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More than 5,400 lightning strikes reported in Oregon, Washington

The storm did not ignite any large fires, though it did start 92 small fires over a total of 123 acres mostly in Oregon.

PORTLAND, Ore. — A thunder and lightning storm passed through the Pacific Northwest Tuesday evening. 

Oregon and Washington saw a combined 5,473 lightning strikes between Tuesday evening and Wednesday morning, the Northwest Interagency Coordination Center (NWCC) said in a tweet. Oregon saw the vast majority of the lightning with 5,223 strikes — most of them in Central Oregon — while 250 strikes were reported in Washington.

The storm did not ignite any large fires, though it did start 92 small fires over a total of 123 acres mostly in Oregon. The NWCC said existing large fires gained 347 acres.

There were no major power outages reported in Oregon as a result of the lightning.

"These thunderstorms came with a lot rain, which is great. We need the rain, especially when it's going to put out fires. But there is still a danger because not every single fire that may have been started last night was extinguished by the rain or the hail," KGW chief meteorologist Matt Zaffino said Wednesday.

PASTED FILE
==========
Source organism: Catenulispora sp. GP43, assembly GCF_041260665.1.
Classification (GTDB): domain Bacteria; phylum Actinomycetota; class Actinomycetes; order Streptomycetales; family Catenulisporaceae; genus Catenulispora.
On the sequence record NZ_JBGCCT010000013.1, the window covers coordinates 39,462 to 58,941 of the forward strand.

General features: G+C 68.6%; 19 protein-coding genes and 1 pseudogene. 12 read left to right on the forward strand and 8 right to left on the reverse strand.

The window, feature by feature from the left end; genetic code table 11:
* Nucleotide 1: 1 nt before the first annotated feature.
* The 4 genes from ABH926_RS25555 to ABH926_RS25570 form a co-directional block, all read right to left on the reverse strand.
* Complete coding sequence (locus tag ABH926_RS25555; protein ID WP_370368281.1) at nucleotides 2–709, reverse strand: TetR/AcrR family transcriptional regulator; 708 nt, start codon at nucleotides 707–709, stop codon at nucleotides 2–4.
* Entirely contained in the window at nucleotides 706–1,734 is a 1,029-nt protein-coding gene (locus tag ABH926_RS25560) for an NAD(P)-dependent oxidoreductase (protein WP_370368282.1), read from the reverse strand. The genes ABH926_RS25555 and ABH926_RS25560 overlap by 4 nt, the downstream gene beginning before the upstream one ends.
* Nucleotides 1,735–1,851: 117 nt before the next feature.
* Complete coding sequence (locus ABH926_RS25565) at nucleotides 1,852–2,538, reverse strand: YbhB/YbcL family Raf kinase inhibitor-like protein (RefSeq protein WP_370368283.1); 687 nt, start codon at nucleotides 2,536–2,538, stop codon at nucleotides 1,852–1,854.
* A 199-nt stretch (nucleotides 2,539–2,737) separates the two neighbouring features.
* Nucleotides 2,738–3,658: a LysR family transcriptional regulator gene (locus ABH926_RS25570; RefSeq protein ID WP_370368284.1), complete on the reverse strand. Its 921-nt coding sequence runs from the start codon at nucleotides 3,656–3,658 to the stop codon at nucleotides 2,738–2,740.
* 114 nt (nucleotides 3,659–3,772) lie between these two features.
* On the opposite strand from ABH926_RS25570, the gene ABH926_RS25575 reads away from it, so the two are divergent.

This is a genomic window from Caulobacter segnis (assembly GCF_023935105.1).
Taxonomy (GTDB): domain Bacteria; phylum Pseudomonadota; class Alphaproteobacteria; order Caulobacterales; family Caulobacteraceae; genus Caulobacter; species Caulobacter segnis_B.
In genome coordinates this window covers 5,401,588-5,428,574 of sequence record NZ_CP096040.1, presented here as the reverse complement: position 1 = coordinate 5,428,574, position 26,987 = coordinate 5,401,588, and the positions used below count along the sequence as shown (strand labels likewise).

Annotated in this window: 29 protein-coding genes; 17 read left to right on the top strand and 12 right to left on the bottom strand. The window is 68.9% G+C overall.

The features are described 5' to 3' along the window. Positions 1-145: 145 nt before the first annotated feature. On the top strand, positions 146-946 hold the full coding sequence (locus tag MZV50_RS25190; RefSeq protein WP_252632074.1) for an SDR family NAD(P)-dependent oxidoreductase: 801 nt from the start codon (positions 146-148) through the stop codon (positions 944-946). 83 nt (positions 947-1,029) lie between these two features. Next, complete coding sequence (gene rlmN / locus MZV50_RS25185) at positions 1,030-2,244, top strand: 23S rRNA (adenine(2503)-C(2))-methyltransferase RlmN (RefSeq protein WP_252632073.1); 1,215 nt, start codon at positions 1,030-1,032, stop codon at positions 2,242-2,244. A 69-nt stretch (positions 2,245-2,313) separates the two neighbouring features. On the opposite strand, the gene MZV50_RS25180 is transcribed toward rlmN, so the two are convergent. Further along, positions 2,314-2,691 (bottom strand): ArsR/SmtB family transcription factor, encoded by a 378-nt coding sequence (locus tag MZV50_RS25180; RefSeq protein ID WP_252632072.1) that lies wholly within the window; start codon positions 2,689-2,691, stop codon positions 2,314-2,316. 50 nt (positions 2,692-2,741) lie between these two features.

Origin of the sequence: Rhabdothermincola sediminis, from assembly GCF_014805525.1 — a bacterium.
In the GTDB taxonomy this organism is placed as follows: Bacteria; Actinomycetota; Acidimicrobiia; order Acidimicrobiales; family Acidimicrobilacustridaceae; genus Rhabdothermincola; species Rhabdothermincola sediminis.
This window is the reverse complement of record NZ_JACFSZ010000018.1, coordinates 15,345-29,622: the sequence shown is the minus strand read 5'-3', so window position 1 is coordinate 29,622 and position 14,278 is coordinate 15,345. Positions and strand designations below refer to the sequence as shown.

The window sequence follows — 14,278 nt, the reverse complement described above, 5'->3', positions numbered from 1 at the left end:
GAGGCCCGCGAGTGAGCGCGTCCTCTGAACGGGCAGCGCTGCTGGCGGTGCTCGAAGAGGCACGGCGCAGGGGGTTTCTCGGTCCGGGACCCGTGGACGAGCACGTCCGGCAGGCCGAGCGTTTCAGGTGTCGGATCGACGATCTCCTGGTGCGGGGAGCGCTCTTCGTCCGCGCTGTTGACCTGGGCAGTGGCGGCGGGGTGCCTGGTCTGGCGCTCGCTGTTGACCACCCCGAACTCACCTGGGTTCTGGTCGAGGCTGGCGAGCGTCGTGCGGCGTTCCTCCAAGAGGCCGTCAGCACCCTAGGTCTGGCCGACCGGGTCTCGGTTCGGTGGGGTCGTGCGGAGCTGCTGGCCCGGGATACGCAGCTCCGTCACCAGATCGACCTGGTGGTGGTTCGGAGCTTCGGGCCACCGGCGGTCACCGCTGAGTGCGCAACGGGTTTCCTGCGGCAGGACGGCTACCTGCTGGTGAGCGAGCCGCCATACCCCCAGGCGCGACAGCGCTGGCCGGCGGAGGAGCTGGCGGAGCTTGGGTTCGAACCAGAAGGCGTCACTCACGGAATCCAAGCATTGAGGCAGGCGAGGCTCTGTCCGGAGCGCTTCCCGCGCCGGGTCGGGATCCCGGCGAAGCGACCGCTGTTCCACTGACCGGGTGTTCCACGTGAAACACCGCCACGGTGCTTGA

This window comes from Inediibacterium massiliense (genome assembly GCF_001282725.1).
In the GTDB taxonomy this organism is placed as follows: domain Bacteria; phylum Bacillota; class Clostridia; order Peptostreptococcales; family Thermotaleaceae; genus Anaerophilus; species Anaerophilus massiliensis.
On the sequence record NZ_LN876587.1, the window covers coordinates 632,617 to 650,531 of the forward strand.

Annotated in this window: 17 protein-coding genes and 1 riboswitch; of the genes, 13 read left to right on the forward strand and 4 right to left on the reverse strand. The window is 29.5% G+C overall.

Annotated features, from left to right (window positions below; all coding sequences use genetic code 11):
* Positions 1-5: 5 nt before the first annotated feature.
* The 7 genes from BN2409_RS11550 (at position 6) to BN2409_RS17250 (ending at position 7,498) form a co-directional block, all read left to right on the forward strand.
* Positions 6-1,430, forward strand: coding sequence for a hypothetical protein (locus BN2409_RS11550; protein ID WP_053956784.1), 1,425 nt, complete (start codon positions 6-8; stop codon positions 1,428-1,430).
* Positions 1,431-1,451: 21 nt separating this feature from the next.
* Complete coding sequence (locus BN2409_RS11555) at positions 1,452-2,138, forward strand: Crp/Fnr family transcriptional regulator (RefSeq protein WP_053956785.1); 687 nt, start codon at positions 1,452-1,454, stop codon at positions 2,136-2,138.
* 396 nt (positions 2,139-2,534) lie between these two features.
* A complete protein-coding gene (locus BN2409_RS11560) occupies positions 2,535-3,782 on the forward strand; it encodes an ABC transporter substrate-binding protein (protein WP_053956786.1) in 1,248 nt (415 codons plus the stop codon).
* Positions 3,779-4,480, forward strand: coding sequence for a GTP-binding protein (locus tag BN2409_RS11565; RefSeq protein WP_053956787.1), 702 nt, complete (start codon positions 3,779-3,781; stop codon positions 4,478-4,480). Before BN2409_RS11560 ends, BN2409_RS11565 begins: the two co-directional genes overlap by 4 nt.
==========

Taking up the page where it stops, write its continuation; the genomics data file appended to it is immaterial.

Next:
He said the smaller fires may be smoldering right now, but as it dries out over the next few days, the fires have the potential to spread. 

Credit: Northwest Interagency Coordination Center
The purple in the map shows the lightning strikes in Oregon from August 9-10.

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In western Washington, storms knocked out power to thousands of people around the Puget Sound region and briefly impacted air travel on Wednesday. The Federal Aviation Administration issued a ground stop for incoming flights at Sea-Tac Airport for about 30 minutes. It was canceled around 10:15 a.m.

Aside from lightning, some areas of the Willamette Valley also experienced rain, wind and hail. The National Weather Service (NWS) in Portland issued a special weather statement for parts of Lane County, warning of 30 mph winds and hail up to the size of half an inch. 

Matt Gontarek, a meteorologist at KGW news partner KEZI, posted photos on Twitter showing hail the size of a quarter in Eugene. 

"That's very rare, severe-level hail," said Zaffino. "It takes updrafts of about 15 miles per hour to male quarter-size hail. Those were strong thunderstorms we had."

RELATED: Hundreds without power as thunderstorms move through western Washington

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